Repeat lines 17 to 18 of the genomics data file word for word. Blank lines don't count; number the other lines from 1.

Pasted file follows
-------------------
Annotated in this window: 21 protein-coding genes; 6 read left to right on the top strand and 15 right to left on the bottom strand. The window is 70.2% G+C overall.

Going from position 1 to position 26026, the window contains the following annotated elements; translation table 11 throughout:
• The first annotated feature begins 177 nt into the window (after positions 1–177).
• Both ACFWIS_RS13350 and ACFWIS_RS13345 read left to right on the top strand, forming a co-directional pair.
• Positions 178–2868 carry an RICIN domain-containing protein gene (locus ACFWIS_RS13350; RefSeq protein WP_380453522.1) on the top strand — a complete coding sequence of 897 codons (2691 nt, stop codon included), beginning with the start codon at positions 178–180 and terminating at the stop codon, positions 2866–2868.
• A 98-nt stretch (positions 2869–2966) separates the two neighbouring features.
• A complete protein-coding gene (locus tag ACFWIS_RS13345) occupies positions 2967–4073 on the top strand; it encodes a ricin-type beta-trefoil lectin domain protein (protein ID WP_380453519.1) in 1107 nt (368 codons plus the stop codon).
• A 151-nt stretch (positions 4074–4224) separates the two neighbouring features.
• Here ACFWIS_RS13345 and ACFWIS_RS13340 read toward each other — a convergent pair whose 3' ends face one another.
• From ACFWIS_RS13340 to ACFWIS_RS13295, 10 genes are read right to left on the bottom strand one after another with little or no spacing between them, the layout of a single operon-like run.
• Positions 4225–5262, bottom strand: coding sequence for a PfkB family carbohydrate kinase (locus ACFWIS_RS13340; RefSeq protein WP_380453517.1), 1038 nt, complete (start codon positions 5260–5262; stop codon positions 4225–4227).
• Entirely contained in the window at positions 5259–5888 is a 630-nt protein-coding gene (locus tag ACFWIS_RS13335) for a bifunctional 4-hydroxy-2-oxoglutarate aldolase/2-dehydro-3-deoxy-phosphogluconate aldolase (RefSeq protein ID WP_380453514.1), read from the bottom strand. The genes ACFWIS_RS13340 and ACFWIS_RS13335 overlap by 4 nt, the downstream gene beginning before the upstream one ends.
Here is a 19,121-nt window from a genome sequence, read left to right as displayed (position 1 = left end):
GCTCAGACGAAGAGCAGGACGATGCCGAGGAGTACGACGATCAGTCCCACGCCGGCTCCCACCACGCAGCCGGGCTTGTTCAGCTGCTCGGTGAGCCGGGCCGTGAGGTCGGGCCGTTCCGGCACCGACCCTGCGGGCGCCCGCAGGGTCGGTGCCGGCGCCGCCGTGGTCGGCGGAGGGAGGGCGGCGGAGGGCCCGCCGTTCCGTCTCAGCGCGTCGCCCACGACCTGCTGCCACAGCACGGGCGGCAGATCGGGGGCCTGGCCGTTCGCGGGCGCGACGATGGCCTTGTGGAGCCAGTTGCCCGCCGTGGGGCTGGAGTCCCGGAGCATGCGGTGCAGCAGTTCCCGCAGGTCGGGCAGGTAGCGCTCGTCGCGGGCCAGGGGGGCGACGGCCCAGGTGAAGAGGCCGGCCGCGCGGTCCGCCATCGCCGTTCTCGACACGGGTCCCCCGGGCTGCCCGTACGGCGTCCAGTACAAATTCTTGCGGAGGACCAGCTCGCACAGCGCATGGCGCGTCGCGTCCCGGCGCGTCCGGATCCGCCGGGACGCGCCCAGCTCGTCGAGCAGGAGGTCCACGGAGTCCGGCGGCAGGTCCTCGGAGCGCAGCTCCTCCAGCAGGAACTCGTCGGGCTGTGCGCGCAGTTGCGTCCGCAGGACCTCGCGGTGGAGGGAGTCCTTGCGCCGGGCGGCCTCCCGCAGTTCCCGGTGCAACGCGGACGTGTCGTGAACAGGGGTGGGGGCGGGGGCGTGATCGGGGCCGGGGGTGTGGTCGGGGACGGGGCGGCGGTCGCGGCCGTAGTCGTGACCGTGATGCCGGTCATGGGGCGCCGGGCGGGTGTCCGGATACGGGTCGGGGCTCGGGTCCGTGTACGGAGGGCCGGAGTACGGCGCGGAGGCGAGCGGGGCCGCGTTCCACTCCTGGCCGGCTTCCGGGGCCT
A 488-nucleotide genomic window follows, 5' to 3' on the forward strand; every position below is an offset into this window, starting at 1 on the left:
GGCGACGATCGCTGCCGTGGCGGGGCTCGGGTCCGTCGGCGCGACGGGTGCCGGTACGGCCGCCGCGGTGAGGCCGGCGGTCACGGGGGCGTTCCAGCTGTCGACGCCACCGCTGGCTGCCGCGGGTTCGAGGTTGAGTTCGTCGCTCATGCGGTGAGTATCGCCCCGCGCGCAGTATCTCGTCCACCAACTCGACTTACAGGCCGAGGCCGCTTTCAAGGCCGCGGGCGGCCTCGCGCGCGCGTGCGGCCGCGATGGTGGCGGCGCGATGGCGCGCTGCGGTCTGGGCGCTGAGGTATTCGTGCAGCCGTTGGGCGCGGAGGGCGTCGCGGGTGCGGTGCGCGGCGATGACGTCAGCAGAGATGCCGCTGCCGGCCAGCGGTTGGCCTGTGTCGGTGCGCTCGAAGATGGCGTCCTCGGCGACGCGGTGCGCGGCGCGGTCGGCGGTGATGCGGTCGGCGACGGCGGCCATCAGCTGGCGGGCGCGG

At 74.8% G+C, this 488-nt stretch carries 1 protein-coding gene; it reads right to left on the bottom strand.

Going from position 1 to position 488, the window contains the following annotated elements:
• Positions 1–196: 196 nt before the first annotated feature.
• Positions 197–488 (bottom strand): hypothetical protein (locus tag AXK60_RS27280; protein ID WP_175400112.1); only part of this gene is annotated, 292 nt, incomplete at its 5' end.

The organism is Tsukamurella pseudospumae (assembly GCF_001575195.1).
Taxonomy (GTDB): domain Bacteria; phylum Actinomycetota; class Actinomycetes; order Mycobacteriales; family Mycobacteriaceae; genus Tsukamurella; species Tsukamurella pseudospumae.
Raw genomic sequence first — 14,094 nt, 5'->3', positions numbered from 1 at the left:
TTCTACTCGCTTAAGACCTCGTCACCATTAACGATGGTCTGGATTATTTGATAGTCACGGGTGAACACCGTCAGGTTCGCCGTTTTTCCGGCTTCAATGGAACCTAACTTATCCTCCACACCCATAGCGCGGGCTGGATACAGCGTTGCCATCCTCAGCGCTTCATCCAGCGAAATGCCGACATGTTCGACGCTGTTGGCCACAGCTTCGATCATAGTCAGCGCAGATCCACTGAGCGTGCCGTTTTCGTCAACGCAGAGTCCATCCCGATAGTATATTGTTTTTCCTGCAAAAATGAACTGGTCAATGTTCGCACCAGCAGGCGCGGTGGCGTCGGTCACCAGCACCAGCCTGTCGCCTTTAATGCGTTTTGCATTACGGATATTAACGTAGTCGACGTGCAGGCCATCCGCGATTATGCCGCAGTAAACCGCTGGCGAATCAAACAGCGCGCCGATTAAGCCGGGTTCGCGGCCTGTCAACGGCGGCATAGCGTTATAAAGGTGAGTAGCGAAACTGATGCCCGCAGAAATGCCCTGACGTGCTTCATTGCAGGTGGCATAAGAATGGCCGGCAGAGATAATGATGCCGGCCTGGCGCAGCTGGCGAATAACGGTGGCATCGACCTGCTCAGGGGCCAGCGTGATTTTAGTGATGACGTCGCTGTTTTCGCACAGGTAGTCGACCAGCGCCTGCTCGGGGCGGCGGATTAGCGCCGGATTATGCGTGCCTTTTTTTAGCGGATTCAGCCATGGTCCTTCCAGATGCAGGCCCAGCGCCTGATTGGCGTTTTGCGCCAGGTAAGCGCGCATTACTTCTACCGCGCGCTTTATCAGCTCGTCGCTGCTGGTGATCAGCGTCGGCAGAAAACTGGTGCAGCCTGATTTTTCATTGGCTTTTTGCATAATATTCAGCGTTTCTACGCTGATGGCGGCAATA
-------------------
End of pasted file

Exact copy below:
At 74.8% G+C, this 488-nt stretch carries 1 protein-coding gene; it reads right to left on the bottom strand.

Going from position 1 to position 488, the window contains the following annotated elements: